Dambulla – The History of the City

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Dambulla is a large town, situated in the Matale District, Central Province of Sri Lanka, 148 km north-east of Colombo and 72 km north of Kandy. Due to its location at a major junction, it has become the centre of vegetable distribution in the country.

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Major attractions of the area include the largest and best preserved cave temple complexes of Sri Lanka, and also the Rangiri Dambulla International Stadium, famous for being built in just 167 days.  The area also boasts the largest rose quartz mountain range in South Asia, and the Iron wood forest, or Na Uyana Aranya.

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The Ibbankatuwa prehistoric burial site near Dambulla cave temple complexes is the latest archaeological site of significant historical importance found in the area, which is located within 3 kilometers of the cave temples, providing evidence of the presence of indigenous civilizations long before the arrival of Indian influence on the island nation.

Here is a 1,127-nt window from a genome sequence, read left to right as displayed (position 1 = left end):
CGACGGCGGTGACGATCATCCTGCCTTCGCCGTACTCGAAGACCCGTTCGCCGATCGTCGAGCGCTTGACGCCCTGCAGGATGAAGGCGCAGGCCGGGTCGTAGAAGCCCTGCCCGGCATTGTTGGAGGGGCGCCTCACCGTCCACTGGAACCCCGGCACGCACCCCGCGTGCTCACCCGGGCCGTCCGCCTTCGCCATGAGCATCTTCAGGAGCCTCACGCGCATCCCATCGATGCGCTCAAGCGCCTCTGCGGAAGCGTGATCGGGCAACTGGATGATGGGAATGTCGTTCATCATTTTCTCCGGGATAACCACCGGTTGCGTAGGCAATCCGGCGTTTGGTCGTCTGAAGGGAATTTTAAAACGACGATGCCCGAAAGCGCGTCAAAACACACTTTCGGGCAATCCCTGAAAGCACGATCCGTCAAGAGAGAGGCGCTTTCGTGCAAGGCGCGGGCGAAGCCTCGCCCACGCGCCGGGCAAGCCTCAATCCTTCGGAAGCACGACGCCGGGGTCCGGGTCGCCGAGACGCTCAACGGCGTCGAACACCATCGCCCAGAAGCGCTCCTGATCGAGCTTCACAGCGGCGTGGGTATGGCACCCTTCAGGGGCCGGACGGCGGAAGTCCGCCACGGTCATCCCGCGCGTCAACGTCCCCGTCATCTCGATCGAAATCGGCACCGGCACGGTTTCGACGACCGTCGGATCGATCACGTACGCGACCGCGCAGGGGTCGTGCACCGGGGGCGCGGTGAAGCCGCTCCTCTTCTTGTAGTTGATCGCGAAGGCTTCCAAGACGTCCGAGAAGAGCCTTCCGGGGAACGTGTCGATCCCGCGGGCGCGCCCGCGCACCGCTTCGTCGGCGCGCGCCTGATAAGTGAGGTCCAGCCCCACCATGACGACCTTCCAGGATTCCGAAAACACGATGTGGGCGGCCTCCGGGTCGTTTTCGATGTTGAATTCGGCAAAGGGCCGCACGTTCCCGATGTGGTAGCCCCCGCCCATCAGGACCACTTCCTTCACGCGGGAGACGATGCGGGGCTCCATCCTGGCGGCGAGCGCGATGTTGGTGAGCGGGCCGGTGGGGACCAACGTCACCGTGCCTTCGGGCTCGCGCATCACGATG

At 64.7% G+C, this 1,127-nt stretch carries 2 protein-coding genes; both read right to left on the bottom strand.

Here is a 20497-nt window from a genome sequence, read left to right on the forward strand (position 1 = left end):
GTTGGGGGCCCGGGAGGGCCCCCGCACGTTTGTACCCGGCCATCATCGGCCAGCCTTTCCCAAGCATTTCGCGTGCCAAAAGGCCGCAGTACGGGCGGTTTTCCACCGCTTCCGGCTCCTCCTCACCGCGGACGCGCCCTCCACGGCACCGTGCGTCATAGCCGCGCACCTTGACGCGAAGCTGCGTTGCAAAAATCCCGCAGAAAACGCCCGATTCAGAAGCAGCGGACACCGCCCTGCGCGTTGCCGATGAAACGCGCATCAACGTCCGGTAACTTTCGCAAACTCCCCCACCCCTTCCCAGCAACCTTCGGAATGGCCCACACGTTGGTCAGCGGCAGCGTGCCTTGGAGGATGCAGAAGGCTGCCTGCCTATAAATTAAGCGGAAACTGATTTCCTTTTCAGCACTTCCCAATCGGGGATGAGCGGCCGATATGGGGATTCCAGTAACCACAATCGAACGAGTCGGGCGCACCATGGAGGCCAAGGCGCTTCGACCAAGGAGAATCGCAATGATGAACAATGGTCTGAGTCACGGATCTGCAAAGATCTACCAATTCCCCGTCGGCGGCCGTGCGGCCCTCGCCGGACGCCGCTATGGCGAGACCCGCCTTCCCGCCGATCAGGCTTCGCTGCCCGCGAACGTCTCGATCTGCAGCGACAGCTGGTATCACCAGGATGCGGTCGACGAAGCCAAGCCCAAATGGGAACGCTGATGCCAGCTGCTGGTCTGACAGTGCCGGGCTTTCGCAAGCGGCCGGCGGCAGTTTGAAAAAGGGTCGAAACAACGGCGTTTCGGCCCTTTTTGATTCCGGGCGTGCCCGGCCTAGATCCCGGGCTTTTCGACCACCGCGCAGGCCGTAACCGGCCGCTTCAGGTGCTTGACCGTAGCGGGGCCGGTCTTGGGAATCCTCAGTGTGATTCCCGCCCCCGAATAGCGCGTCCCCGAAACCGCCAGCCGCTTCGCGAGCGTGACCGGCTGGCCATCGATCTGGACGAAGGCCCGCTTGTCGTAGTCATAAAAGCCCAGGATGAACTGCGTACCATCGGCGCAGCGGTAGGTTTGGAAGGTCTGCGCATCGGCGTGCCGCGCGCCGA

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The area is thought to have been inhabited from as early as the 7th to the 3rd Century BC. Statues and paintings in these caves date back to the 1st century BC. But the paintings and statues were repaired and repainted in the 11th, 12th, and 18th century AD. The caves in the city provided refuge to King Valagamba (also called Vattagamani Abhaya) in his 14 year long exile from the Anuradhapura kingdom. Buddhist monks meditating in the caves of Dambulla at that time provided the exiled king protection from his enemies. When King Valagamba returned to the throne at Anuradhapura kingdom in the 1st century BC, he had a magnificent rock temple built at Dambulla in gratitude to the monks in Dambulla.

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At the Ibbankatuwa Prehistoric burial site near Dambulla, prehistoric (2700 years old) human skeletons were found, showing evidence of civilization in this area long before the arrival of Buddhism in Sri Lanka. Evidence of ancient people thriving on agriculture has been detected in this area for over 2700 years according to archaeological findings. (750 BC).

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